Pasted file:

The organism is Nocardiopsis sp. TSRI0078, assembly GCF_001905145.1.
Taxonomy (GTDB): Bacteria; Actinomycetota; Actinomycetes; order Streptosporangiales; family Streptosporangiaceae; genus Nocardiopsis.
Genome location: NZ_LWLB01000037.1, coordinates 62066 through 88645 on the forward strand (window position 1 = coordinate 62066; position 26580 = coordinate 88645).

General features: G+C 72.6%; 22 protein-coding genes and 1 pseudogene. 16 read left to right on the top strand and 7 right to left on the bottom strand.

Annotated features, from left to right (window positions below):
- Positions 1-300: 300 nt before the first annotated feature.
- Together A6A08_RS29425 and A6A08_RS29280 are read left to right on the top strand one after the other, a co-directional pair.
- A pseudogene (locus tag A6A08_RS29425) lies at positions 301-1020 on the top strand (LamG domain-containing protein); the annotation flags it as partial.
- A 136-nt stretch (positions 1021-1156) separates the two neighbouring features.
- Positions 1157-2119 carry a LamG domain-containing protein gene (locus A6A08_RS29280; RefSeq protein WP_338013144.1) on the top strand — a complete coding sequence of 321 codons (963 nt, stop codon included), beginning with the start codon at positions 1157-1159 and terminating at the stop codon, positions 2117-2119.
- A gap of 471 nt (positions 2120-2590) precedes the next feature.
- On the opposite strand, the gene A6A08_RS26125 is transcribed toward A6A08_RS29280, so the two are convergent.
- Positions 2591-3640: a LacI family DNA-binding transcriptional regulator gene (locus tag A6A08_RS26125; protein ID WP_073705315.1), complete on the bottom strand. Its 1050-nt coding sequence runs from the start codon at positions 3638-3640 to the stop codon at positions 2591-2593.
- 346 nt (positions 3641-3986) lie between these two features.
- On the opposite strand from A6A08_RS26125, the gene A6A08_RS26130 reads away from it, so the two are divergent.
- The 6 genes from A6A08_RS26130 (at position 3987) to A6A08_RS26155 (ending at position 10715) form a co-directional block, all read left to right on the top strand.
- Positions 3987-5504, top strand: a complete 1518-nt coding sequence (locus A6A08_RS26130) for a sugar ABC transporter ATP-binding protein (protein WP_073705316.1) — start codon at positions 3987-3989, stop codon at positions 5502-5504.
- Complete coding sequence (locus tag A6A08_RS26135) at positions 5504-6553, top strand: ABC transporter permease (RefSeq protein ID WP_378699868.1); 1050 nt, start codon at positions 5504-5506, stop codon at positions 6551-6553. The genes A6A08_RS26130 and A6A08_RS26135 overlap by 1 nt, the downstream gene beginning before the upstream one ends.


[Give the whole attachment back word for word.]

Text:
The organism is Nocardiopsis sp. TSRI0078, assembly GCF_001905145.1.
Taxonomy (GTDB): Bacteria; Actinomycetota; Actinomycetes; order Streptosporangiales; family Streptosporangiaceae; genus Nocardiopsis.
Genome location: NZ_LWLB01000037.1, coordinates 62066 through 88645 on the forward strand (window position 1 = coordinate 62066; position 26580 = coordinate 88645).

General features: G+C 72.6%; 22 protein-coding genes and 1 pseudogene. 16 read left to right on the top strand and 7 right to left on the bottom strand.

Annotated features, from left to right (window positions below):
- Positions 1-300: 300 nt before the first annotated feature.
- Together A6A08_RS29425 and A6A08_RS29280 are read left to right on the top strand one after the other, a co-directional pair.
- A pseudogene (locus tag A6A08_RS29425) lies at positions 301-1020 on the top strand (LamG domain-containing protein); the annotation flags it as partial.
- A 136-nt stretch (positions 1021-1156) separates the two neighbouring features.
- Positions 1157-2119 carry a LamG domain-containing protein gene (locus A6A08_RS29280; RefSeq protein WP_338013144.1) on the top strand — a complete coding sequence of 321 codons (963 nt, stop codon included), beginning with the start codon at positions 1157-1159 and terminating at the stop codon, positions 2117-2119.
- A gap of 471 nt (positions 2120-2590) precedes the next feature.
- On the opposite strand, the gene A6A08_RS26125 is transcribed toward A6A08_RS29280, so the two are convergent.
- Positions 2591-3640: a LacI family DNA-binding transcriptional regulator gene (locus tag A6A08_RS26125; protein ID WP_073705315.1), complete on the bottom strand. Its 1050-nt coding sequence runs from the start codon at positions 3638-3640 to the stop codon at positions 2591-2593.
- 346 nt (positions 3641-3986) lie between these two features.
- On the opposite strand from A6A08_RS26125, the gene A6A08_RS26130 reads away from it, so the two are divergent.
- The 6 genes from A6A08_RS26130 (at position 3987) to A6A08_RS26155 (ending at position 10715) form a co-directional block, all read left to right on the top strand.
- Positions 3987-5504, top strand: a complete 1518-nt coding sequence (locus A6A08_RS26130) for a sugar ABC transporter ATP-binding protein (protein WP_073705316.1) — start codon at positions 3987-3989, stop codon at positions 5502-5504.
- Complete coding sequence (locus tag A6A08_RS26135) at positions 5504-6553, top strand: ABC transporter permease (RefSeq protein ID WP_378699868.1); 1050 nt, start codon at positions 5504-5506, stop codon at positions 6551-6553. The genes A6A08_RS26130 and A6A08_RS26135 overlap by 1 nt, the downstream gene beginning before the upstream one ends.